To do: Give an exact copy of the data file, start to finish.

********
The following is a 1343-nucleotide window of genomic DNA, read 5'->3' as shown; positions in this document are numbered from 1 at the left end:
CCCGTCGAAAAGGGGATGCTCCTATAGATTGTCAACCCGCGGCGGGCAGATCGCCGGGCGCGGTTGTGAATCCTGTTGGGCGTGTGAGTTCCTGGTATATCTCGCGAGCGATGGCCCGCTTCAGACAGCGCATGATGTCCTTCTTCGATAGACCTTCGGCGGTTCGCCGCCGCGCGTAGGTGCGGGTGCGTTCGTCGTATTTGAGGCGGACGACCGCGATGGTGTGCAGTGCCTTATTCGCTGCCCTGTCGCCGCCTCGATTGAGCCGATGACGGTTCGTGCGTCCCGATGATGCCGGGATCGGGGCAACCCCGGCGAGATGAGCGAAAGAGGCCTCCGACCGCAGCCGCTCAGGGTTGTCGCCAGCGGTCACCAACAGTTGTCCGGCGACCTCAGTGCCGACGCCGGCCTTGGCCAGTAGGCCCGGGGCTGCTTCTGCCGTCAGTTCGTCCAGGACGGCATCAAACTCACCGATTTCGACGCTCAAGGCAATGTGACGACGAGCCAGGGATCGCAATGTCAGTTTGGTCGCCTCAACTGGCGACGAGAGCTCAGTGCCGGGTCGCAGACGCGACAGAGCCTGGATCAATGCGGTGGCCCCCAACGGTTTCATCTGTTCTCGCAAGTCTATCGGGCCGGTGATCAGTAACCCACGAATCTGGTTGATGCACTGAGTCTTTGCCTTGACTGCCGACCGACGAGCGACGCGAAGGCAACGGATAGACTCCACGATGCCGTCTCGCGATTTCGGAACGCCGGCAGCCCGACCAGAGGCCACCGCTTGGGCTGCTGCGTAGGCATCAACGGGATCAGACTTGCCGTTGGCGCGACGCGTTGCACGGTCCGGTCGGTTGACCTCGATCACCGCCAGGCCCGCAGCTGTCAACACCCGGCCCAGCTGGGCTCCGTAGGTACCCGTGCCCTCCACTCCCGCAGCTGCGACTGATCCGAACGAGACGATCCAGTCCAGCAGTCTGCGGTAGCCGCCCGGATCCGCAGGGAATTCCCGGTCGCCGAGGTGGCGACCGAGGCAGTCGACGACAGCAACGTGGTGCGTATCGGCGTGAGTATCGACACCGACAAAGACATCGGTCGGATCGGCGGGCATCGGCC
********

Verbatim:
The following is a 1343-nucleotide window of genomic DNA, read 5'->3' as shown; positions in this document are numbered from 1 at the left end:
CCCGTCGAAAAGGGGATGCTCCTATAGATTGTCAACCCGCGGCGGGCAGATCGCCGGGCGCGGTTGTGAATCCTGTTGGGCGTGTGAGTTCCTGGTATATCTCGCGAGCGATGGCCCGCTTCAGACAGCGCATGATGTCCTTCTTCGATAGACCTTCGGCGGTTCGCCGCCGCGCGTAGGTGCGGGTGCGTTCGTCGTATTTGAGGCGGACGACCGCGATGGTGTGCAGTGCCTTATTCGCTGCCCTGTCGCCGCCTCGATTGAGCCGATGACGGTTCGTGCGTCCCGATGATGCCGGGATCGGGGCAACCCCGGCGAGATGAGCGAAAGAGGCCTCCGACCGCAGCCGCTCAGGGTTGTCGCCAGCGGTCACCAACAGTTGTCCGGCGACCTCAGTGCCGACGCCGGCCTTGGCCAGTAGGCCCGGGGCTGCTTCTGCCGTCAGTTCGTCCAGGACGGCATCAAACTCACCGATTTCGACGCTCAAGGCAATGTGACGACGAGCCAGGGATCGCAATGTCAGTTTGGTCGCCTCAACTGGCGACGAGAGCTCAGTGCCGGGTCGCAGACGCGACAGAGCCTGGATCAATGCGGTGGCCCCCAACGGTTTCATCTGTTCTCGCAAGTCTATCGGGCCGGTGATCAGTAACCCACGAATCTGGTTGATGCACTGAGTCTTTGCCTTGACTGCCGACCGACGAGCGACGCGAAGGCAACGGATAGACTCCACGATGCCGTCTCGCGATTTCGGAACGCCGGCAGCCCGACCAGAGGCCACCGCTTGGGCTGCTGCGTAGGCATCAACGGGATCAGACTTGCCGTTGGCGCGACGCGTTGCACGGTCCGGTCGGTTGACCTCGATCACCGCCAGGCCCGCAGCTGTCAACACCCGGCCCAGCTGGGCTCCGTAGGTACCCGTGCCCTCCACTCCCGCAGCTGCGACTGATCCGAACGAGACGATCCAGTCCAGCAGTCTGCGGTAGCCGCCCGGATCCGCAGGGAATTCCCGGTCGCCGAGGTGGCGACCGAGGCAGTCGACGACAGCAACGTGGTGCGTATCGGCGTGAGTATCGACACCGACAAAGACATCGGTCGGATCGGCGGGCATCGGCC